The Duende of Poetry: A Conversation Between Randall Mann and Tobias Wray
Randall Mann and Tobias Wray discuss, among other things, Mann’s forthcoming collection A Better Life (Persea, 2021) amidst the pandemic, the 2020 election, and the emergence of a world clearly in need of more queer poetry with a formal flare. Randall Mann’s fifth collection, A Better Life, is forthcoming in April. He lives in San Francisco.
Tobias Wray: A Better Life offers expansive, meandering meditations, the subjects of which sometimes recall your previous work—cruising, corporate culture, ex-lovers—but perhaps hold a greater emphasis on time itself. Here you embrace a certain nostalgia and tenderness, one that pivots on everything from pornos to Trapper Keepers. These poems also address some of the shit life throws at us, which feels like the kind of poetry we most urgently need.
Your title, which presumably acknowledges the slipperiness of wanting a better life, strikes me as prescient now, even haunting. In a year where so many events strain imagination and our relationship to time itself seems to be shifting, has your relationship to these poems changed now that we are all living in a kind of ellipsis? Do you think of this collection any differently than you did, say, last February?
Randall Mann: I think my relationship with everything pre-pandemic has shifted; my poems are no exception. To thumb through these poems, written a few years ago now, is to feel a kind of knowing estrangement, like a place imagined into existence through memory. The phrase “a better life” is used so casually, so obliquely, in the parlance, but it’s always seemed to me quite fraught: It’s aspirational, but there’s something slightly suspect, or hollow, in that aspiration—in all aspiration, really—which is part of, I hope, the complication, the “latent double,” to quote Stevens, in the word “better.” Better, indeed, than whom? Who is quantifying what? I love taking quotidian phrases, and idioms, and trying to breathe new life into them.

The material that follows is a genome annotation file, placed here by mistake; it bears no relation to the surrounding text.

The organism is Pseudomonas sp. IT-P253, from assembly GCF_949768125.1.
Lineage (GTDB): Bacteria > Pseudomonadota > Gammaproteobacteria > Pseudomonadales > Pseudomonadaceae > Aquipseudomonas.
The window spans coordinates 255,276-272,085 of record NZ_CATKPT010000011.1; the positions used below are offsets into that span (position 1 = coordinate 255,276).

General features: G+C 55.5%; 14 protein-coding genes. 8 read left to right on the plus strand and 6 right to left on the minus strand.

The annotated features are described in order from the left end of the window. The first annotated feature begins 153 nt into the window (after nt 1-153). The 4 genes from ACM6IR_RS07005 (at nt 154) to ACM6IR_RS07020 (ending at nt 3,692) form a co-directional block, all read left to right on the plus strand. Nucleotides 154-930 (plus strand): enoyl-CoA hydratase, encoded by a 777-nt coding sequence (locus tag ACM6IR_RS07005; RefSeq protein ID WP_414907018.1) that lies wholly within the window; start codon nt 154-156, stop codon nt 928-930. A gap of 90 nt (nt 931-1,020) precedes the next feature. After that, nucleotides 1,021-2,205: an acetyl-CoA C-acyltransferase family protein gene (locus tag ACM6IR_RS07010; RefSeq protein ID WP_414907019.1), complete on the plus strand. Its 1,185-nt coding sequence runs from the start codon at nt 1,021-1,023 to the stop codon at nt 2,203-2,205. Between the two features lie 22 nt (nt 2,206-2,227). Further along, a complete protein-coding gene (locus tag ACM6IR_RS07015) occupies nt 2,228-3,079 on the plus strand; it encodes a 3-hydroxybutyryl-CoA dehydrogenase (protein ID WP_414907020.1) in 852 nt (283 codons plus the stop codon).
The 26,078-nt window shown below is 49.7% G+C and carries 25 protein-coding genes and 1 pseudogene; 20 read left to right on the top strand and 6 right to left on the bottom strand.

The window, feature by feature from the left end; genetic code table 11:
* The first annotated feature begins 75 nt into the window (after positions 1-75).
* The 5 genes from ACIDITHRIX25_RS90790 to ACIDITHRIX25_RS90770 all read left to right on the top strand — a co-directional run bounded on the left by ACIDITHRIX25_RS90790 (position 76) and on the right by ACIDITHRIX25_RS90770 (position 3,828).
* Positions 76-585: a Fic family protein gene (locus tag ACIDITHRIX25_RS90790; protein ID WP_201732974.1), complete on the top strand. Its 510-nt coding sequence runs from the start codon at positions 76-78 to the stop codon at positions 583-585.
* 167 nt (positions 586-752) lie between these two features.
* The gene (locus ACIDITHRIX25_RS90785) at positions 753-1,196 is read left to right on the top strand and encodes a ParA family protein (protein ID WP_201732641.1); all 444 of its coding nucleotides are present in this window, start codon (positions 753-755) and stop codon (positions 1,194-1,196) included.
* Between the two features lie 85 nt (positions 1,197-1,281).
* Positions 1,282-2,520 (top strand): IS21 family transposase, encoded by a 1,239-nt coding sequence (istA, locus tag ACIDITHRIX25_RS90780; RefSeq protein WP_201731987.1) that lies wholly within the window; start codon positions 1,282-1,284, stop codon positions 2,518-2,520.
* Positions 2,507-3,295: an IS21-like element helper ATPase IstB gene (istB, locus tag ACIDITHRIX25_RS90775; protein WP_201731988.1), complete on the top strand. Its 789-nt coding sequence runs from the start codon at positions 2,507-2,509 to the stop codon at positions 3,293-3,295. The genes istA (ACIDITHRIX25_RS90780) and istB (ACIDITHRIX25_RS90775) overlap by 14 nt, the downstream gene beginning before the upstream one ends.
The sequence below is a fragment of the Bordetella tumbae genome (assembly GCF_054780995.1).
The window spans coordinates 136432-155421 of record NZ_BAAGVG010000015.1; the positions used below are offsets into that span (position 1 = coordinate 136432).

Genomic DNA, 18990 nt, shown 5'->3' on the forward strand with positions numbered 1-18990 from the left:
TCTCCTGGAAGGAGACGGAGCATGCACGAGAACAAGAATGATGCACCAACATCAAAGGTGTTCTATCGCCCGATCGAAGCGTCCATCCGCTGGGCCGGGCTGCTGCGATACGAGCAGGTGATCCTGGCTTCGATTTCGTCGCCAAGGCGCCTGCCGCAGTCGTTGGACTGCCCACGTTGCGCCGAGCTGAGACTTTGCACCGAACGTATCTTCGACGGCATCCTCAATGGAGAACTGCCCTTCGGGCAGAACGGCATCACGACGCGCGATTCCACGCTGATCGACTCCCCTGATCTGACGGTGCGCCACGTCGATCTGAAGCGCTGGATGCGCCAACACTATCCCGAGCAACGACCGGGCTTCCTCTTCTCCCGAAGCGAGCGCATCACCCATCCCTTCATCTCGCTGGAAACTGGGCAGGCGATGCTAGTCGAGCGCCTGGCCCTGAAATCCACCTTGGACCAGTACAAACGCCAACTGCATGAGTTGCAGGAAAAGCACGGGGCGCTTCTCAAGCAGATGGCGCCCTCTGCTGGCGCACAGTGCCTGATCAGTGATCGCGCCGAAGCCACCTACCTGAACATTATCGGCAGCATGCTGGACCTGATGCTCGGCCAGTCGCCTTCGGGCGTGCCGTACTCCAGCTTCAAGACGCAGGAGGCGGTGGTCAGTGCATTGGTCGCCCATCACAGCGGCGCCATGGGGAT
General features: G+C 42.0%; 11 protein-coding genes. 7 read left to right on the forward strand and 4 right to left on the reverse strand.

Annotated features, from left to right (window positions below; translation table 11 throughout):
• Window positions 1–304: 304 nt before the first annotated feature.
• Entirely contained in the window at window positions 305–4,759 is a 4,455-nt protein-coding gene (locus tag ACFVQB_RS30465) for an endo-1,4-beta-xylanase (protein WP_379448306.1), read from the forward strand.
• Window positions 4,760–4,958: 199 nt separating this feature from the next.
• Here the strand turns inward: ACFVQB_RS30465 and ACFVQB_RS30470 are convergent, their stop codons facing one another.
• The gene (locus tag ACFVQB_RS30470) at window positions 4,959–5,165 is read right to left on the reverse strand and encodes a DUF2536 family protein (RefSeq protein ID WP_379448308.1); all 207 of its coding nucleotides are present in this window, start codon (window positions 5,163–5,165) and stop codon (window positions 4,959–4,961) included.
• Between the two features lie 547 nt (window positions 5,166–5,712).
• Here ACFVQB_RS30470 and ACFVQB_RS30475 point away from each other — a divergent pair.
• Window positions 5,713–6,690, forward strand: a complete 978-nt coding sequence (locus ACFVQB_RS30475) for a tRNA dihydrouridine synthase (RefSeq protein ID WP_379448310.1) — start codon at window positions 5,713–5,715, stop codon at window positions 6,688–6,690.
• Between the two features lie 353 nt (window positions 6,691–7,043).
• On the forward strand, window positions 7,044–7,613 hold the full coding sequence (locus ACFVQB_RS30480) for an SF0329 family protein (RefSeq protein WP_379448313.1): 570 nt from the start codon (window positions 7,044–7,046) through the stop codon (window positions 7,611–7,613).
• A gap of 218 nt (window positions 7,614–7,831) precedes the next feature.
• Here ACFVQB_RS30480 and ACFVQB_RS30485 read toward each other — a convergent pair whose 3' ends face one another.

TW: The eponymous poem, “A Better Life,” begins with the line, “It’s silly to think…” and I love the way it manages to echo the casual, familiar phrase but also scans as a challenge to set aside assumptions and read (and live) for the experience. Very Stevens-like! A few poems in the book allude to film stars and filmmakers—Fatty Arbuckle, Mark Frechette, Barbara Payton, among others—this, layered on top of other literary and cultural references (our supreme fictions, I’m now tempted to say), makes me wonder about the deeper implications around artifice. You’ve addressed this a number of times in other interviews and essays, but I believe this collection is adding something to that conversation. Do these poems extend your ideas around artifice and artistry, the connections between works of art and how they hold us in good stead? Do they make an argument for art as amelioratory, despite the dangers of aspiring to improve?
RM: These poems extend my ideas, if for no other reason than I just keep talking. I don’t know about anyone else, but the art referenced in these poems has held me in good stead; the poems are just little architectural models of my obsessions, built from the scraps of my notebook. The greater the negative capability—either in experiencing others’ art or making my own—the greater the amelioration; aspiration has nothing to do with it, or improvement, yikes. Arguments in my poems are often triumphs, or perhaps accidents, of pathos; it’s rare that I set out to “say something,” even if in the end I somehow manage to.
TW: Would you talk a little bit more about these subjects you’re obsessed with? It’s mesmerizing to encounter these various landscapes merging throughout your work: Kentucky, Florida, and most prominently, San Francisco. They locate such a range of subjects, too. From the reader’s perch, you often consider poets at their work, chronicling queer life (working on lust and love), working a corporate gig, and memorializing lost figures (both personal and public). You also frequently plumb the memory of formative experiences. What draws you back to these spaces and how do you view obsession as it relates to poetry?
RM: “We fill pre-existing forms and when we fill them we change them and are changed,” Bidart famously wrote, via Borges. This seems like the answer to your question, maybe to every question, about art. Thus the “I,” Randall, sees what I see in the act of making poems—queering midlife and history, satirizing poetry and gay life, filling in the background of place—and the structure reveals itself in writing. Ultimately, the obsession is the act of writing, the loss of self to try—miserably, fruitlessly, movingly—to find it.
TW: This book is dedicated to the memory of Michelle Boisseau and Kevin Killian and contains moving elegies for both. What does this dedication mean to you and how do you approach the challenge of honoring loss through elegy?